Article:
The invention of grape juice to avoid communion wine

Grape juice didn’t exist, as a product, until 1869.  It was invented by a Methodist minister named Thomas Bramwell Welch who sought a non-alcoholic alternative to communion wine.  This is where we get Welch’s grape juice to this day.

Christianity Today tells how this happened, excerpted and linked after the jump.

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Sugar industry paid scientists to blame fat

In the neverending battle against obesity, heart disease, and bad health, what are we supposed to avoid eating, fat or sugar?

The question is important, because, if you fear fat, those fat-free products you may be substituting are packed with sugar and other carbohydrates.

We should consult science to settle the issue, but it turns out that the nutritional science of the last few decades has been seriously compromised.  It has been discovered that back in the 1960s, the sugar industry paid all-too-human scientists from Harvard large amounts of money to shift nutritional blame from sugar to fats.  Those studies have continued to influence other studies, which build upon them.  The scientists, who are now deceased, include one who helped draft the government’s dietary guidelines.

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America, the beer

Budweiser beer will be calling itself “America” this summer, with patriotic slogans plastered all over its cans. Read about it after the jump.

What does this say about Budweiser, America, patriotism, etc.? [Read more…]

Theology & beer

A trend today is holding Bible studies, outreach ministries, and theological discussions in pubs, with the accompaniment of good beer.  I’ve spoken at some of those.

But talking about faith with what is sometimes called “the Lutheran beverage” is not a new phenomenon.  It goes way back, according to an article in Journal Sentinel from Milwaukee (natch!), and was especially instrumental in the Reformation.  (I would add to the article’s examples the importance of the White Horse Inn in Cambridge, where luminaries of the English Reformation such as Tyndale, Coverdale,  Barnes, and Cranmer, met to discuss the latest writings out of Wittenberg.  That English tavern is where the radio show got its name.)

Favorite takeaway from the article:  Catholic countries drank wine; Reformation countries drank beer.

What do you think about this today?  Should a church sponsor such events, or does it work better on the parachurch level, as informal gatherings, or when the theological discussions over a pint occur naturally among friends?  Or do you think the combination of alcohol and religion is totally inappropriate? [Read more…]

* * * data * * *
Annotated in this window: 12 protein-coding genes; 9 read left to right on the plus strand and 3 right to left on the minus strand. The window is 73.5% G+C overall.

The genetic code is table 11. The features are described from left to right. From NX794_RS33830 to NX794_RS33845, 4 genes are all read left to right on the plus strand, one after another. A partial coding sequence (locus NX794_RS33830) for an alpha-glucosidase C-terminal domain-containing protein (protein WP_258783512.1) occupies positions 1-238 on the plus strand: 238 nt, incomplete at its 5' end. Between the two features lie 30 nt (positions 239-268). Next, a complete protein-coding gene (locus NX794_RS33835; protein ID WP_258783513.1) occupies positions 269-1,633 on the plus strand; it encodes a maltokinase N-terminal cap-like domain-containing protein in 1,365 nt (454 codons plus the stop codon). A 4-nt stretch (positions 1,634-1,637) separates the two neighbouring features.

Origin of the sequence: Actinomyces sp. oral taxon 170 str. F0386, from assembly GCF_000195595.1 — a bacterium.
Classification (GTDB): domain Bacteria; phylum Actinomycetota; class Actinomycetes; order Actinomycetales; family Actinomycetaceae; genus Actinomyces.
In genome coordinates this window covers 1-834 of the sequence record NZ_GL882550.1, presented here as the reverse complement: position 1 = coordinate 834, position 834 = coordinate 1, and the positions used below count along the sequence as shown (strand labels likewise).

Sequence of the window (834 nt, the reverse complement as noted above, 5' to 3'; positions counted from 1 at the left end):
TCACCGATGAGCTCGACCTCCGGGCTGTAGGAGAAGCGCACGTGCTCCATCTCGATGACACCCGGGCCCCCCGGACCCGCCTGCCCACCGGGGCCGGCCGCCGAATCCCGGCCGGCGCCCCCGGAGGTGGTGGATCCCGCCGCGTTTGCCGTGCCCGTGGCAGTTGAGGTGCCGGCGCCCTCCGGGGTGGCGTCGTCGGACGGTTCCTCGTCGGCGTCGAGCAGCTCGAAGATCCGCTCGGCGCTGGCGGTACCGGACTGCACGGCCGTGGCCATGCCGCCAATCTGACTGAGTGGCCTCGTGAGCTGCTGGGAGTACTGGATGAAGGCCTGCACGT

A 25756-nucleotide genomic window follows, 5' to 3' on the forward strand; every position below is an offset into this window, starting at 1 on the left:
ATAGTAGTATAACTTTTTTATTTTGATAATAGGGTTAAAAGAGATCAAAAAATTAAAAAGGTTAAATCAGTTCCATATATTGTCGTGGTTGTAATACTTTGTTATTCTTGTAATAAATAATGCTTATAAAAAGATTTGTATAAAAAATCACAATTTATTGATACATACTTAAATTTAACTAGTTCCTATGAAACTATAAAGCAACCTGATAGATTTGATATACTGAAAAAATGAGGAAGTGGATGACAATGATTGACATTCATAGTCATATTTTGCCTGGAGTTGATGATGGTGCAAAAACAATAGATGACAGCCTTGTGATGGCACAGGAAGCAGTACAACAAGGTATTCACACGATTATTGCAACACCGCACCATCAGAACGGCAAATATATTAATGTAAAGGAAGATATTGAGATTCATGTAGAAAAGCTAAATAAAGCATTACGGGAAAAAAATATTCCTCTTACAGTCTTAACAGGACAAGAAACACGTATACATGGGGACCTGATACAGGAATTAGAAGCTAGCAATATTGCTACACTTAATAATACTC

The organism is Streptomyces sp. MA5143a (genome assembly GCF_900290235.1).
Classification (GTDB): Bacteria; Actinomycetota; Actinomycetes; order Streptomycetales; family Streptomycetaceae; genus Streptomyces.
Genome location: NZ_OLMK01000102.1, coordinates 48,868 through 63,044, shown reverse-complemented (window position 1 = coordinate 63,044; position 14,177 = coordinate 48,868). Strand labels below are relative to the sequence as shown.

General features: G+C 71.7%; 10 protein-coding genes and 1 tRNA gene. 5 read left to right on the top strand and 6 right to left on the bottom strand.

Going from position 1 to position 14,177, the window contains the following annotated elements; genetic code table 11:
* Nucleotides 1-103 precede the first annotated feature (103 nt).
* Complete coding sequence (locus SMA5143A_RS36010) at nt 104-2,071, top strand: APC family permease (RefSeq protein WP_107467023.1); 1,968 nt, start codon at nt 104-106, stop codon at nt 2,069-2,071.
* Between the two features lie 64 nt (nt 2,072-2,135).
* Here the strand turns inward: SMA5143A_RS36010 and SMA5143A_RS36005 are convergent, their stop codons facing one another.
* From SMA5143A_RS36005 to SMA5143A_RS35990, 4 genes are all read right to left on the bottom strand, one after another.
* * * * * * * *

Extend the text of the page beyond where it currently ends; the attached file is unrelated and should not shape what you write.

The artistic freedom of musicians and bakers

Liberal musicians have long objected to their work being used by conservative politicians.  And, as the link shows, they usually get their way.  After all, artists should have the freedom not to have their creative work employed in a cause they do not believe in.

So why don’t the culinary artists who make wedding cakes have that same freedom? [Read more…]

Amazon sues writers of fake reviews

Who among us does not read consumer reviews before buying an online product?  Or eating out at a new restaurant?  Or choosing a service provider?

These seem to me to be a valuable dimension of the online marketplace, and they have become very important to the businesses getting reviewed.  I appreciate it when companies post an answer to a negative review, pledging to address the problems that were noted.  For the marketplace to be responsive to consumers, it needs information, and now that information–from feedback to businesses to warnings and testimonials to fellow consumers–is now instantly available.

And yet it invites fraud.  I read one estimate that 10% of  reviews are faked.  Businesses can review themselves, or cajole or even pay other people to give them a 5-star review.  Review sites such as Yelp and Trip Advisor try to police that as best they can.

Now Amazon, which posts reviews not only for books but for practically everything it sells,  is suing up to 1,000 writers who are part of a scheme to post positive reviews for $5 apiece. [Read more…]